Diabetes affects people of all ages and from all walks of life.
There are several types, but type 2 diabetes is by far the most common – according to the CDC, type 2 diabetes accounts for 90 to 95 percent of all diabetes cases. Nearly 24 percent of the 30.3 million Americans who have diabetes are undiagnosed. Here's a quick look at the different types of diabetes.
Prediabetes occurs when a person has abnormally high blood sugar levels, but not high enough to warrant a diagnosis of diabetes. Prediabetes is a fairly new term, and it's sometimes called impaired glucose tolerance or impaired fasting glucose. A prediabetes diagnosis is both good and bad news. It's good news because at this early stage you can still reverse the condition and reduce your risk of developing type 2 diabetes. It's bad news because prediabetes means you're on the road to full-blown type 2 diabetes and increasing your risk for heart disease and other conditions related to chronically high blood sugar. An estimated 57 million Americans have prediabetes, but many don't know it. Ask your doctor if you're at risk.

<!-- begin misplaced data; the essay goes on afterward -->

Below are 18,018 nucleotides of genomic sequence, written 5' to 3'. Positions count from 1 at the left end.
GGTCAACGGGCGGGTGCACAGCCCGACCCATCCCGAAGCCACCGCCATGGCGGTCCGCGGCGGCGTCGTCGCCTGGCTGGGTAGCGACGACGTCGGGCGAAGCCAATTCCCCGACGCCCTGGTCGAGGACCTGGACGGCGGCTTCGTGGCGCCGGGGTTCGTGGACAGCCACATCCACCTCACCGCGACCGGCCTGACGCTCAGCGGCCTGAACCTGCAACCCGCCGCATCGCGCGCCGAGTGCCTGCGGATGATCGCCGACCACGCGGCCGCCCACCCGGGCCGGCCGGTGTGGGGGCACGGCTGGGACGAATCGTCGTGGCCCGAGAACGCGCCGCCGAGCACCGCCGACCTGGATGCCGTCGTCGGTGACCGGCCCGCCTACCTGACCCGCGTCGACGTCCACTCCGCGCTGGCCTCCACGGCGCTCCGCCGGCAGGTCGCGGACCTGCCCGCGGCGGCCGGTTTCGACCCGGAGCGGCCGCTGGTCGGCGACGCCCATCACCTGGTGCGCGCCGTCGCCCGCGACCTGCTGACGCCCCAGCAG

Type 1 diabetes
A person with type 1 diabetes has an immune system that attacks and destroys the cells in the pancreas that make insulin. With little or no insulin, glucose builds up in the blood because it can't get inside the cells that need it. People with type 1 diabetes need daily insulin injections or doses of insulin from an insulin pump to stay alive. Type 1 diabetes is often called juvenile-onset diabetes, because it's most often diagnosed in children and young adults, or insulin-dependent diabetes.
Type 2 diabetes
A person with type 2 diabetes either produces too little insulin to regulate blood sugar, or his or her body's cells become resistant to insulin and can't use it properly. Sometimes, both problems occur. Type 2 diabetes often starts with insulin resistance. The resulting increase in blood sugar confuses the pancreas into thinking more insulin is needed. Eventually, the pancreas' beta cells wear out from constant overproduction of insulin and can no longer make enough of it. Fortunately, you can manage type 2 diabetes with a healthy diet, regular exercise and weight control. Your doctor may prescribe medication as well.
In some women, diabetes develops for the first time during pregnancy. This is called gestational diabetes and occurs in about seven percent of pregnant women. Most often, it's a temporary condition that goes away after pregnancy, but in some cases it can continue even after childbirth. Gestational diabetes increases a woman's risk of developing type 2 diabetes up to 60 percent in the future.